We're up and running on the hoard again with a newly enlarged volunteer team and all's going well. We've removed about thirty three thousand coins now and the remaining hoard still looks alarmingly unchanged in size. We're beginning to wonder if our estimates of the overall hoard coin numbers might be a bit conservative.

In addition to the day-by-day  coin removal we've also finally reached the stage of cleaning the gold jewellery which is incredibly exciting.  Before Christmas we were lucky enough to have a visit from Pieta Greaves and Jenni Butterworth, two of the people who have been working on the amazing Anglo-Saxon Staffordshire hoard.  We had asked them over so we could pick their brains about all they've learnt on that project.  In particular we wanted  to find out what sort of research we might be able to commission on the metalwork and organic remains to find out as much as we can about our artefacts. 

Talking with them about this was extremely helpful to us and we're drawing up a research programme now from the lessons we've learnt.  A lot of the discussion was about preserving evidence as we work and this is now dictating how we will clean the jewellery.  As scientific techniques constantly improve it is becoming possible to find out importance evidence about the past from increasingly tiny traces of preserved material.  The importance of this for our cleaning and conservation work is that where thirty years ago it would have been acceptable to clean the gold in one go by immersing it in an acid we would now no longer do it as the cleaning process would wipe out all the traces of material that could be used for analysis. 

The use of acid also has implications for the study of the metal of the jewellery itself.  No historic gold jewellery is actually pure gold.  It is always alloyed with other metals like copper and silver.  This becomes obvious when we see all the hoard jewellery togther, as the gold colour of each piece varies from bright yellow to rose gold to pale silvery gold.  If we agressively use an acid to remove corrosion from the pieces' surfaces the acid will remove some of this copper and silver and the surface layer will therefore be artificially higher in gold and lower in the other metals if it is analyzed.  This would give a false impression of the metal in the whole object.

To avoid these problems the conservators on the Staffordshire hoard used a technique of manual cleaning, where they actually physically pick and pry off the corrosion and dirt from the surface of the objects.  Of course the difficulty of this technique with gold objects is that their surfaces are soft and very easily scratched.  The ingenious solution that they came up with to prevent this happening is to use thorns as the cleaning tools!  Specifically to use Berberis thorns, about 10-20mm long, fixed in small hand tools.  The thorns are great because they are hard enough to push off the dirt and corrosion but soft enough not to scratch the gold.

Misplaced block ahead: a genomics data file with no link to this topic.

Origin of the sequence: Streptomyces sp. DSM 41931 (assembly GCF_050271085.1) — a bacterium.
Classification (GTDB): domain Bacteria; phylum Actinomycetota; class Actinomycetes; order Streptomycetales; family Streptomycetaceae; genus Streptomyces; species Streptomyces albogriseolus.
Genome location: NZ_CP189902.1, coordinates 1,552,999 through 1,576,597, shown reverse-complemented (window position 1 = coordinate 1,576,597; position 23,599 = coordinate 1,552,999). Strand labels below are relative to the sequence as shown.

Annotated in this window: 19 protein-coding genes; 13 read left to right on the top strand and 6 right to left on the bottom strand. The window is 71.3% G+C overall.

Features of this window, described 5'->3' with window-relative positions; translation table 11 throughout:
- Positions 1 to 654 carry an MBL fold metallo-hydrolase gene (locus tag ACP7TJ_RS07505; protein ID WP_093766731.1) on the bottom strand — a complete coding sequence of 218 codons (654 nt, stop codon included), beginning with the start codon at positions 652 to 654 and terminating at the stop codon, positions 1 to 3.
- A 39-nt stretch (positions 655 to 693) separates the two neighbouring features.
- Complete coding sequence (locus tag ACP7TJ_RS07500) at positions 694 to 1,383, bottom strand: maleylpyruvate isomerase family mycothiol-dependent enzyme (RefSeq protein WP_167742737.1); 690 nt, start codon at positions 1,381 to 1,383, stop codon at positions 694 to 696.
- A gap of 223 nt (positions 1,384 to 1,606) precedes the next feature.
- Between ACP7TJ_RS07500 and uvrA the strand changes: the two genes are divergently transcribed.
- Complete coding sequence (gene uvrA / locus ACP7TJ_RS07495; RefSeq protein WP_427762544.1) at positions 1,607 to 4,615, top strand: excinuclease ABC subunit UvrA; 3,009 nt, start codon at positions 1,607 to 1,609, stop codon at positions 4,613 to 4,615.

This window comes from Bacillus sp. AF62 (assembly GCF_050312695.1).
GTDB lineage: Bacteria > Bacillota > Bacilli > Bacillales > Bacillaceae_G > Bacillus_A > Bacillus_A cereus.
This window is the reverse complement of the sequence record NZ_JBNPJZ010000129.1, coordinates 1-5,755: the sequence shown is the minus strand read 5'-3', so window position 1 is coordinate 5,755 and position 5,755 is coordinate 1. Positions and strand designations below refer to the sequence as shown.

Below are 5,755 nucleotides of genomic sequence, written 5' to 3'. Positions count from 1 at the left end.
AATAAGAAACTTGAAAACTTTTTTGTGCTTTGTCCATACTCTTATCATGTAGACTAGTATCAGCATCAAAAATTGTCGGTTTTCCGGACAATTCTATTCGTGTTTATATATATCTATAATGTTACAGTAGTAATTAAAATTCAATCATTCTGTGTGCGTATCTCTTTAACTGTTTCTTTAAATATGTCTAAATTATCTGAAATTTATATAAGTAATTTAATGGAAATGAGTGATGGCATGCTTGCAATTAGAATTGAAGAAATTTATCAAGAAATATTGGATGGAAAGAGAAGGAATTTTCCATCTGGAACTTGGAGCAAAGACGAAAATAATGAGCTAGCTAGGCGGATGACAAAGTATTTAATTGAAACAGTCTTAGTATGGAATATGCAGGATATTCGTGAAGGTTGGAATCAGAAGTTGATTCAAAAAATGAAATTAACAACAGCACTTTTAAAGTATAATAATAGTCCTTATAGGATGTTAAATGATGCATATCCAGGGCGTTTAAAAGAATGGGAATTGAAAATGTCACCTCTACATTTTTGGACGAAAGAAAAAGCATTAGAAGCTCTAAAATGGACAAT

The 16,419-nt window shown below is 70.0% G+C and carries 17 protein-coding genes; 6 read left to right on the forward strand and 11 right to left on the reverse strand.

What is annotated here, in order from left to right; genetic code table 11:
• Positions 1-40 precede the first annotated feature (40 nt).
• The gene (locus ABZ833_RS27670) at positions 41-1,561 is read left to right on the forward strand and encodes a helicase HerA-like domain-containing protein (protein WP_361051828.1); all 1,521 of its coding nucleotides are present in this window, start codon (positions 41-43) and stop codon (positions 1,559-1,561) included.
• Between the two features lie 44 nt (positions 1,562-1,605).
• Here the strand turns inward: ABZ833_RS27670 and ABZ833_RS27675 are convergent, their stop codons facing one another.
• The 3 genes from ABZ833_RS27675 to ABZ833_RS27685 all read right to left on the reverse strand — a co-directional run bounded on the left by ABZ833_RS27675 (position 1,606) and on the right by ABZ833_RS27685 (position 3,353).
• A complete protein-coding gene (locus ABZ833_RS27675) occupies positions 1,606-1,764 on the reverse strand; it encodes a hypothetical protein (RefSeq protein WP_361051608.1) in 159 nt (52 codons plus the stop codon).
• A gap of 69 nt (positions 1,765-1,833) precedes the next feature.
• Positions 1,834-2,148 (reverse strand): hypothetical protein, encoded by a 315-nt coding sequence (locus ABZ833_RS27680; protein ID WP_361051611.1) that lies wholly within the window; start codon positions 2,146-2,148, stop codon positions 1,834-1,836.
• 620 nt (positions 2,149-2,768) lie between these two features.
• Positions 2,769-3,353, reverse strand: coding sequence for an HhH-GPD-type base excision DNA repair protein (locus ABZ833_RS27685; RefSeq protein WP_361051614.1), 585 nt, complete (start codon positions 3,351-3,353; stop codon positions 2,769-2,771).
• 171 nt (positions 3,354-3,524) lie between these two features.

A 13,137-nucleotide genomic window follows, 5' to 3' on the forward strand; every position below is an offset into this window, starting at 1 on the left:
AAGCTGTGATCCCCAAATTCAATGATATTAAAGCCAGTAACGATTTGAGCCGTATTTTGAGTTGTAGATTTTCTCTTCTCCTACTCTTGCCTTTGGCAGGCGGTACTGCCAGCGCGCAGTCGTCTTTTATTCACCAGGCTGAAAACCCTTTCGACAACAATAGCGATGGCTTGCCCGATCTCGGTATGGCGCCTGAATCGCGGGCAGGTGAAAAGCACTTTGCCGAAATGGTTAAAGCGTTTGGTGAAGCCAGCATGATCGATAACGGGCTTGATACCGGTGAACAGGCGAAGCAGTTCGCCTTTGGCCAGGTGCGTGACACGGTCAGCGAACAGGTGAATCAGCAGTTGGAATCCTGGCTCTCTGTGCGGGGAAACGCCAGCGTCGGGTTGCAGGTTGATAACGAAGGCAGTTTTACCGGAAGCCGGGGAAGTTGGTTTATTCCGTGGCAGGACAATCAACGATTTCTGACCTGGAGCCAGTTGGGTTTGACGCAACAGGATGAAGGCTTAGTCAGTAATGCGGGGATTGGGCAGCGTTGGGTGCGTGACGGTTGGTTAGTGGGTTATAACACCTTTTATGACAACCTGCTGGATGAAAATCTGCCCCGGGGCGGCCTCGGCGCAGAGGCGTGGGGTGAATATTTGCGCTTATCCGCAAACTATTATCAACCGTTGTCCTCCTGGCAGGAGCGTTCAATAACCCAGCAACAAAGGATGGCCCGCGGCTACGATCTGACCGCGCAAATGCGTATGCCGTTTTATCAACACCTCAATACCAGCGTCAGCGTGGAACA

The Staffordshire team were kind enough to send over a packet of the thorns a couple of weeks ago and I was therefore able to try it myself on two of our torques.  These are ones without exposed torque interiors where there might be valuable scientific evidence lurking still wet inside. (We are sampling and analyzing these organic rich ones before cleaning them fully).  I started very slowly, doing all the work under a stereo microscope so that I could do very fine work.  The technique worked well, if very slowly.  It took me about twenty five hours before I felt I'd removed everything I could from the first one.  One advantage of working this way is that I could "go around" any traces of organic material or unknown staining on the surface, thus preserving those areas.  One I'd finished this I was still concerned that I'd been unable to remove all the overlying corrosion products from the surrounding coins.  A thin green "glaze" was still present in some areas that just wouldn't come off with the thorns.  I discussed this with Pieta again and fortunately she confirmed that a light wipe over with a formic acid solution on small cotton wool buds followed by a good rinsing would do the trick without affecting the organics or metal composition.  I tried this and found that it was very effective and did all the remaining cleaning after just a minute or two's exposure.  Having learnt the knack by then I must have been more confident in cleaning the second torque because that one took me less than a day.

The cleaned torques look beautiful and have now revealed all the detail on their surfaces that we could not see properly before.  In addition to the deliberate decorations we can see evidence of the long and busy life the torques had before burial.  Both of them show scratch and dent damage all over their surfaces from when they were worn by their owners, the wear being worst just where you would expect it from rubbing again clothes or from where they'd rest on a hard surface.  On one of the torques there are also small splits in the gold surrounded by rust staining.  We belive this happened after the burial when ground water made the torque's central iron core rust and expand, splitting the gold skin.

Back on the hoard itself we have continued to make new discoveries.  When we removed almost all the visible jewellery in November I had thought that we'd reached the end of that layer and that there were predominantly ingots left underneath but over the last few days we have discovered a new gold torque, a mysterious silver semi-circle over twenty millimeters deep, a small length of chain and a silver bracelet so who knows what we will find next.  I'll let you know when we do